Beer, Peanuts, and everything else about the Stadium Experience. Except the game.

Wednesday, August 12, 2009


  • Athletics: 5
  • Orioles: 3
  • Sold: 170 Lemonades
The fun, and risk, at Camden is that you never know until you pick what you're going to sell that day. The board's up there, chalked in with options by vending manager Bruce, and whatever's left over when your number comes up is what you choose from. Now that the new list has come out, with this year's final revision locking us into place through the end of September, I'm now a #43 through the winter. Number 37 looks like a long ways away now that it's slipped through my grasp. Non-attendance has penalties.

At other ballparks you sell the same thing pretty much day after day: Coors in Philly, Beer and peanuts at Nationals. At Camden, though, I've picked three different items in as many days. Monday was most dismal -- I suckered myself into picking peanuts (Peanuts on the stickiest, hottest night of the summer!) and ended up depressed and forlorn after failing to sell two loads.

Tuesday I went with an old reliable: hot dogs. They do them quite the right way at Orioles -- plump Esskay franks out of a hot stainless steamer, plucking them with tongs out of Sterno-boiled water compartment on the right, slipping them into a starchy bun from the left compartment. The middle area holds the serving paper and basic condiments: mustard, ketchup, packets of relish. I've been trying to develop my own slang for serving options of dog:
  • Two dogs: "Twin dogs"
  • With Ketchup: "Sugar dog"
  • With Ketchup and Mustard: "Double dog"
  • Plain, nothing on it: "Raw dog"
Still haven't come up with anything for relish* ("veggie dog"?) or mustard ("yellow dog"?), and it's tough to get this stuff to stick as slang. Hard to imagine other vendors adopting this slang and it becoming a part of Camden Yards culture.** All this order-taking and condiment application, though, is the built-in limitation of hot dog vending. It takes so much time to get it set up that there's no way to put up any really big numbers. Another pitfall: scalding yourself with hot steamer water as it spills out the side. The load-up girl in the back filled me up too high with it and it sloshed onto my stomach, burning and leaving a misshapen welt on my right side like a stigmata. Had to drop the dog carrier, grab some ice out of a beerman's bucket, and try and cool it down somewhat to counter the burn.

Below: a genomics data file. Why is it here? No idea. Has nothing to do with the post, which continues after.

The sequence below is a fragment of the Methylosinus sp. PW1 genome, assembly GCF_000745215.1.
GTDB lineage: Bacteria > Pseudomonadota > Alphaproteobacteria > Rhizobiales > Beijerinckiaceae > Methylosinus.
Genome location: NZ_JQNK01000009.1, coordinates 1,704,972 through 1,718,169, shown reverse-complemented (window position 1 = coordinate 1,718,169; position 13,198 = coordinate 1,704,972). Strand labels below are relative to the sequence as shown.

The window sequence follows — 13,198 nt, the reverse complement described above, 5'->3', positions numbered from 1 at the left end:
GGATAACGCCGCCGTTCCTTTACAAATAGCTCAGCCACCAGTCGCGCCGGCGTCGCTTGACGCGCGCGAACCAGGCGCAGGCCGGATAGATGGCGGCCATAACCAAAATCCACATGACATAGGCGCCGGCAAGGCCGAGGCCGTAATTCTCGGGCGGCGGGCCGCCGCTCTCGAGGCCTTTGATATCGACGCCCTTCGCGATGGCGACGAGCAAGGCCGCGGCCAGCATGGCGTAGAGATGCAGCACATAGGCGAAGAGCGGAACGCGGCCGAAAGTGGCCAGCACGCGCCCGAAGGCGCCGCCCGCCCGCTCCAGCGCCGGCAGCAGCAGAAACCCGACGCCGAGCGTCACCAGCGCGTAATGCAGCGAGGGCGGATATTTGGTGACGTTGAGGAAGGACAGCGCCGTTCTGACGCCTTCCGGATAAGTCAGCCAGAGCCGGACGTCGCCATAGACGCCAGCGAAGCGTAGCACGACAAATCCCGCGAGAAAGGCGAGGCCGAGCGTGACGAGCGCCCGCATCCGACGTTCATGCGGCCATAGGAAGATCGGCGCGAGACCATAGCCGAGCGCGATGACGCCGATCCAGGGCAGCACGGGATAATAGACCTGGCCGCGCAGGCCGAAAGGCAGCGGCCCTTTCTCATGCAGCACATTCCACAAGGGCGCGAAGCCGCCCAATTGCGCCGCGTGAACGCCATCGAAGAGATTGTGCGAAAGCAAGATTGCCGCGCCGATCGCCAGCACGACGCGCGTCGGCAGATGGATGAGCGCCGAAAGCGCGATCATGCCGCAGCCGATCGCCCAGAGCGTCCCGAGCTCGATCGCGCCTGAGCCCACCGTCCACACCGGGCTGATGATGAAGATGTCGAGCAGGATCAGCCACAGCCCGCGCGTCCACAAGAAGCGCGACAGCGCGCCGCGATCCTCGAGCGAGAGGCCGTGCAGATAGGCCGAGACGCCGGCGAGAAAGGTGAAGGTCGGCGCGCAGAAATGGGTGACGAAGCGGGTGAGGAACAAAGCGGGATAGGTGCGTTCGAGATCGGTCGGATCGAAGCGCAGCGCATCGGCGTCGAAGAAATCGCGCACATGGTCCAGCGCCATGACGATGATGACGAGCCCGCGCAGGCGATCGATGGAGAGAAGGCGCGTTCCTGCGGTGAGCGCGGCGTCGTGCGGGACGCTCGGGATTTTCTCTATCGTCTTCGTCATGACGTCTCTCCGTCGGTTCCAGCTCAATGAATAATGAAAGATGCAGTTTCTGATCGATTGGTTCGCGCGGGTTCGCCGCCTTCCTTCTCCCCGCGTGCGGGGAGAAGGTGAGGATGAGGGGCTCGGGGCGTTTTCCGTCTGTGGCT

"That's happened to me a few times," said a customer in the seats.

You a vendor, too? I asked.

"Gotta hot dog stand outside the post office in Dundalk," he said. "Not bad pay for four hours of work every day. Named the corner I work after me: Canterbery's Corner." He handed me a business card that advertised:

Officially Named "Canterbery's Corner"

And illustrated with a line cartoon of a happy dancing family of anthropomorphized weiners. I have to respect a man in the business, and fortuitous that I should have my mishap right in front of vendor Ken Canterbery***, of all people. I'll have to pay him a visit sometime.

Today I maintained this streak of vendor irregularity by taking lemonade. Not at all a bad thing to have for a day game in the sun. People love that sugarwater when they're baking in the heat.

* Relish is the undervalued weiner condiment. I always root for it to win the video ketchup/mustard/relish race on the stadium's big screen, and I have added respect for the customer who requests it. No love lost for the guy who asks me for cheese and/or onions, though, as if I've got a whole deli counter hidden away in the steamer.

** On the pitfalls of slang invented from whole cloth: Reminds me of a couple of friends who decided they wanted to establish the word "plush" as slang for anything of favorable note, or "sweet." But this went nowhere and 10 years later, plush still refers only to classy accommodations and high-pile carpeting.

*** Even after talking to the other night, I didn't notice until I saw this link that he's blind.

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